Take cover off and sew in place under the zipper when you come to that corner. Place cover back on and pin a skirt on. I chose a very short skirt with corner pleats. You can go long or short, pleated or ruffled. The possibilities are endless.  I then serge all seams and press. When you put the cover back on for the last time, make sure to tuck all he excess you left deep in the chair. This will ensure no movement when you sit on the chair. Make your cushion, again matching patterns to those on the chair. 

I hope this helped. Send me pictures of your projects. Don't be discouraged at first. Do as many fittings as it takes and practice, practice, practice!!!!


Kathy @ Creative Home Expressions said...

Great tutorial, Elisa! I think, however, that I will leave this type of project to the professionals like yourself!

Maria Giordano,Ria Gio, Pipersville, Pa said...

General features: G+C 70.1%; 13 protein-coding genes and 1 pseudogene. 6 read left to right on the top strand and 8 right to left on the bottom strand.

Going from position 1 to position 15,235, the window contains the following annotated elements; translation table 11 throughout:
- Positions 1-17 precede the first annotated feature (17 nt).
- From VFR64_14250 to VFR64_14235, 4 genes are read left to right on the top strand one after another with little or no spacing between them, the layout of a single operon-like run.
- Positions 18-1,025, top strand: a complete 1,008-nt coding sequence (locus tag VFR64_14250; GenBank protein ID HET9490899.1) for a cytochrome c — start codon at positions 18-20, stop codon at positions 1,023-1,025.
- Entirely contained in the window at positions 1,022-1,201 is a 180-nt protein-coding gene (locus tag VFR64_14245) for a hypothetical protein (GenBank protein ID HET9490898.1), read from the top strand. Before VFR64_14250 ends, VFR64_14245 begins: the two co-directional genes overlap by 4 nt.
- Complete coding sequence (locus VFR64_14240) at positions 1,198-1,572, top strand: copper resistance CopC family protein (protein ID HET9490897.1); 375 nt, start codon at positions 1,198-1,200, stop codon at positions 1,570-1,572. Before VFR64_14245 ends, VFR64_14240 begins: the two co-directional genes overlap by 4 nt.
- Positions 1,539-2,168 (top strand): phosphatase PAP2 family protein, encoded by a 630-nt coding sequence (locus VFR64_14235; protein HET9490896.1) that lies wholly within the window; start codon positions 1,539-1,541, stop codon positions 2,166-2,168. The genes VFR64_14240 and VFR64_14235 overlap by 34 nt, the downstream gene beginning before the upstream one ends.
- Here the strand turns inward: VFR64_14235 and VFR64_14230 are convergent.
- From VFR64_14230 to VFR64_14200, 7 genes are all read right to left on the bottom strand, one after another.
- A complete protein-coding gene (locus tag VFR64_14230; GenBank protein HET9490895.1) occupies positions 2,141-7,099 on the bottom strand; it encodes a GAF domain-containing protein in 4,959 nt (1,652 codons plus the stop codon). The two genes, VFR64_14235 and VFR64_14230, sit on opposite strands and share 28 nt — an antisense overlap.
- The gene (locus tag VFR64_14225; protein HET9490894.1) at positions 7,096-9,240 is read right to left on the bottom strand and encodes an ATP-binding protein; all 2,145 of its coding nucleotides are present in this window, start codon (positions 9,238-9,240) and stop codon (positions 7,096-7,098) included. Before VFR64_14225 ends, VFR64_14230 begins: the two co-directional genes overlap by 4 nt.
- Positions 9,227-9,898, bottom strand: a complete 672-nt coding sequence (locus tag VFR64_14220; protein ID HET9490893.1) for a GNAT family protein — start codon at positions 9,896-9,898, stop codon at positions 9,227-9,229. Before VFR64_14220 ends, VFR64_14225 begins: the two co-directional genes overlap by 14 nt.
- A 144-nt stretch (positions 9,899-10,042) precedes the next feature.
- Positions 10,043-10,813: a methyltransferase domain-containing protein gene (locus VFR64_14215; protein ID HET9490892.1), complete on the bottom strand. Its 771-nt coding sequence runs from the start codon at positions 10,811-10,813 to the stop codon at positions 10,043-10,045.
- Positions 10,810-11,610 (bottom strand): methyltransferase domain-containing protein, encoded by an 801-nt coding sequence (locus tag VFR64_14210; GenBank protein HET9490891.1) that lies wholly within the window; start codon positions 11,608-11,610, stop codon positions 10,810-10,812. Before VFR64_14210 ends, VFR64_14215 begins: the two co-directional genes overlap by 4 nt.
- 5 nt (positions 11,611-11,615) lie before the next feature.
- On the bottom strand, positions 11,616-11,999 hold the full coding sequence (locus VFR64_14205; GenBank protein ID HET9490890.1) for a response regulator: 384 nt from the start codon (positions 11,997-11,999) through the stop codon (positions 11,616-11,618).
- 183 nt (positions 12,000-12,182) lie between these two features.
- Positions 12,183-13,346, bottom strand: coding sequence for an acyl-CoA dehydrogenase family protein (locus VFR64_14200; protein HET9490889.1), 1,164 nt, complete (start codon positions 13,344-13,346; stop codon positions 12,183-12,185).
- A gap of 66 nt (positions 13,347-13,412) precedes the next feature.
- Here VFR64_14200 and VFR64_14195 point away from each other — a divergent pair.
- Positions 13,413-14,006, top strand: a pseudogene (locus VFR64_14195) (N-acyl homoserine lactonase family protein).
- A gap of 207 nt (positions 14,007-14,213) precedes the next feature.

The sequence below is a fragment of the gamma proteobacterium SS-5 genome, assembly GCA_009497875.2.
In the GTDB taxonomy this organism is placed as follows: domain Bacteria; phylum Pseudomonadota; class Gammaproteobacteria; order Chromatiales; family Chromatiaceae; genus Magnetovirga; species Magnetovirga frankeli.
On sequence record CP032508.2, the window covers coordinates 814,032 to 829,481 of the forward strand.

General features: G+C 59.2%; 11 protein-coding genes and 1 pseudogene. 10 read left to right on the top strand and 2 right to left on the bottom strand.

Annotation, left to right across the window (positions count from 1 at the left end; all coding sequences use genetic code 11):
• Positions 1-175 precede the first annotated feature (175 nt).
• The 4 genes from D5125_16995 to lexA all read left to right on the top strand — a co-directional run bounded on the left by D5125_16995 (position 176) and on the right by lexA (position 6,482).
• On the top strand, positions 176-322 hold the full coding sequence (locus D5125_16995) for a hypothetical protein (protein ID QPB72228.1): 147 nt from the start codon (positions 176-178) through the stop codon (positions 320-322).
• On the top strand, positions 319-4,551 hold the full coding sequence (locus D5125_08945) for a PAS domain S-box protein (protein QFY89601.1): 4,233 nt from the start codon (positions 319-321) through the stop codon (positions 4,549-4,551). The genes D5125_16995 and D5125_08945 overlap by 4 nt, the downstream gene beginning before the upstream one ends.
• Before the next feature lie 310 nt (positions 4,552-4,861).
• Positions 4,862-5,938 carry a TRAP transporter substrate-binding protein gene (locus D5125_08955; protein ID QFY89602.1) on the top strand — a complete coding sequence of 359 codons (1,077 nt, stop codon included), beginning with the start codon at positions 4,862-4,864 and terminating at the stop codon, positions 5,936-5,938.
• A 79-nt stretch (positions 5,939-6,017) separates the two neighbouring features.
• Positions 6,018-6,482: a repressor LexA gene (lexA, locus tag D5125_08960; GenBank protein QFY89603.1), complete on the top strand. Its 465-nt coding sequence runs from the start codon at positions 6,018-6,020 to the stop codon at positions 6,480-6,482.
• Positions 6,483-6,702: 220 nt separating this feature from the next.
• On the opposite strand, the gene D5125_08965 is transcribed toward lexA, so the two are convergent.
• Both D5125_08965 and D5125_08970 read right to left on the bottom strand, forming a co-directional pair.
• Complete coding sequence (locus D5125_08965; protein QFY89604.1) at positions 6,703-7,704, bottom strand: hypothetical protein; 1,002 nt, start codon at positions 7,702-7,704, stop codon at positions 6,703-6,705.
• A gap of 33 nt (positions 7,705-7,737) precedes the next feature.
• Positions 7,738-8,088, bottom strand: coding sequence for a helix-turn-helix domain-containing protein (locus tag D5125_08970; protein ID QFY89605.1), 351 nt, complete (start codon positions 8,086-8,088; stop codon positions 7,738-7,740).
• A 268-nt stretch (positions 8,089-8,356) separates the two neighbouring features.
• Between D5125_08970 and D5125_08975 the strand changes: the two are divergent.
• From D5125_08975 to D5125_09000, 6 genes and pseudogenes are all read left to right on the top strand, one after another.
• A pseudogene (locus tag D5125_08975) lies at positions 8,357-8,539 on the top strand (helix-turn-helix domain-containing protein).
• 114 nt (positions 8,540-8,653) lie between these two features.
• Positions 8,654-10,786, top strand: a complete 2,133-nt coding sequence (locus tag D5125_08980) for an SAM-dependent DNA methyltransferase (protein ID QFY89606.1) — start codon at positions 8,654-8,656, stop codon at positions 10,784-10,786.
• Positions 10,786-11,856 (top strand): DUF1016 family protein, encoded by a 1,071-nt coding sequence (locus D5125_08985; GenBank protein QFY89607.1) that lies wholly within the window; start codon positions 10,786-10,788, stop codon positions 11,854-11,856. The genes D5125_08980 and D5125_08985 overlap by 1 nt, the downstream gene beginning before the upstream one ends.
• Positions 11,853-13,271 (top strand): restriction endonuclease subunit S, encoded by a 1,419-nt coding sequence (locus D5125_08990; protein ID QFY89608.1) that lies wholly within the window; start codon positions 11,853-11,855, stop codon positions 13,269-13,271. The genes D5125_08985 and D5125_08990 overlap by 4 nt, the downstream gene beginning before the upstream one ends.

I work with all types of sewing solutions and I found this very helpful. I'm covering my first wing tip chair. Every thing you say makes sense. I opted to make a muslin first because The customer needs to make some decisions along the way. Thanks for all the great Tips!!

Christine Senter said...

Great tutorial!

How much fabric will a typical wingback chair need?

Anonymous said...

Good answer back in return of this question with
genuine arguments and describing the whole thing on the
topic of that.

Here is my weblog ::

Sam Cole said...

thank you for posting a great tutorial. I am trying to make my first cover for a wing back chair. About how much fabric you used for these project. Thanks